Lake Titicaca is located between Peru and Bolivia and is the largest freshwater lake in South America. It is situated at an elevation of 3,810 meters above sea level, making it one of the highest large lakes on Earth. Lake Titicaca is also one of under twenty lakes which are considered ancient lakes. Though the exact age is unknown, historians and geologists believe it is as much as three million years old.The lake measures 8,300 square kilometers, or 3,200 square miles, and is 80 kilometers or 50 miles at its widest point. The lake system is actually separated into two bodies by its narrow strait known as Tiquina. The partner lake to Lake Titicaca is known as Pequeño lake (meaning small) by Peruvians, or Lake Huinaymarca by Bolivian
Lake Titicaca is a high elevation lake, situated in the Andes Mountains. Nestled between the various peaks is a large basin which holds the Altiplano plateau. To the northeast of the lake are some of the highest peaks in the area, towering over the lake at 6,400 meters tall, or 21,000 feet.These higher peaks are covered in snow year round, due to the altitude, and offer an impressive backdrop to the calm waters of the lake.
Lake Titicaca is fed by some 25 different rivers and waterways. The largest of these rivers is called Ramis, and it is responsible for the majority of the water flow to the lake. Other notable rivers include Coata, Ilave, Huancané, and Suchez. Though the Desguadero does provide some drainage for the lake, it is very small, and the outflow is limited. In fact, evaporation is the main cause of water loss in Lake Titicaca as the sun is especially strong in the high open plateau. The lake water is slightly brackish meaning it is more saline than freshwater. This may be because the lake was once an ancient sea, which has now become almost entirely freshwater over time. The water levels of the lake rise and fall with the seasons, with the highest levels occurring between December and March, in the summer rainy season. On average, though, the lake has a depth of anywhere from 140 to 180 meters, or 460 to 600 feet. The deepest portion of the lake, just off of the northeastern shore, has been reported at 280 meters, or 920 feet.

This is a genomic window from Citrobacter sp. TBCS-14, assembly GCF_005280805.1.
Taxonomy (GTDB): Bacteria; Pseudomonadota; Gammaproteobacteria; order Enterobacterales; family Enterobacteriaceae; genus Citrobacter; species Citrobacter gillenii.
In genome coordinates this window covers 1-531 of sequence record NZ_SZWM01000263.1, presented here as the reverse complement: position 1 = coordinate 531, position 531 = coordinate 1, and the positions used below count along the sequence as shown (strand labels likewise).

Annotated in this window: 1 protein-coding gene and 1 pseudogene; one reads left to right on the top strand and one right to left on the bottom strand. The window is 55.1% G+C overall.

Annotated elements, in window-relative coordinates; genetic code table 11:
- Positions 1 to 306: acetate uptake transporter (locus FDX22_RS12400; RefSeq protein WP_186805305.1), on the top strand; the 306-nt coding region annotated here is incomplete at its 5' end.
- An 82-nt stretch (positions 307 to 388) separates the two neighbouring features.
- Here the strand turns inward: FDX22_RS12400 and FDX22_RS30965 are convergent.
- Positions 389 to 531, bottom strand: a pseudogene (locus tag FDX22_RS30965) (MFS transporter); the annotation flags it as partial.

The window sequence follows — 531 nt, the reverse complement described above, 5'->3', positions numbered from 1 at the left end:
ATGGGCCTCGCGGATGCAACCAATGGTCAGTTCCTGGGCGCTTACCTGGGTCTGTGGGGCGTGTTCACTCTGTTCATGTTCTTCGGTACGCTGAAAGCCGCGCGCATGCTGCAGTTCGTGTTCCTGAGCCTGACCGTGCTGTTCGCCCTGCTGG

History And Mythology
In Bolivian and Peruvian culture, Lake Titicaca is considered to be sacred. As it is one of the world’s few ancient lakes, it has a rich history dating back many civilizations. As long ago as 200BC the Tiwanaku empire lived in the region surrounding the lake. They erected a vast stone city, including pyramids and a Gateway to the Sun. The 1400s saw the arrival of the Incas. They built further structures and temples, the remains of which can still be seen through Peru and Bolivia today, and also held the mythological belief that the lake was the birthplace of the sun.
Many people come to see the splendor and views of Lake Titicaca, as well as hike the many trails around the lake and into the Andes. The elevation, however, is extreme, and causes even the fittest athletes to experience adverse reactions. Ideally those visiting have ample time to allow their bodies to adjust to the height, by having rest days before hiking, or travelling through the elevation in slow stages with rest days or long stopovers.
Animals which live in and around Lake Titicaca have to endure harsh conditions, from the blazing heat of the day, to the extreme cold at night. Despite the climate, however, various wildlife thrive in these special conditions.The Titicaca water frog lives deep below the lake’s surface. This endangered species is rare, due to its declining numbers as well as its reclusive nature. Unlike most other frogs, the Titicaca water frog has a thick layer of skin which allows it to absorb oxygen from the water in which it lives and swims. Because of this, the frogs do not need to surface to breathe, and can stay safely submerged, avoiding the heat of the sun and the harsh thin air above.
The Titicaca Grebe is another native species which is endemic to the lake region. These duck-like waterfowl live and feed amongst the shallower waters of the lake, finding protection amongst the totora reeds.
There are also a few distinct mammals that live around the lake’s edges, and in the surrounding regions. Wild guinea pigs are common here, and can often be spotted by visitors. They live and travel in small groups, working together to find and share food. This vizcacha is another native rodent that lives in the Lake Titicaca area. This species is similar to a chinchilla, and they too live amongst the stoney rocks and crevices, and are well adapted to the hot dry climate.These small rodents have a predator in the Andean Fox. These types of foxes are native to the Andes, and actually much more similar to coyotes or jackals, rather than foxes. They are well adapted to living and hunting in high altitudes, and feast on small mammals such as guinea pigs and vizcacha.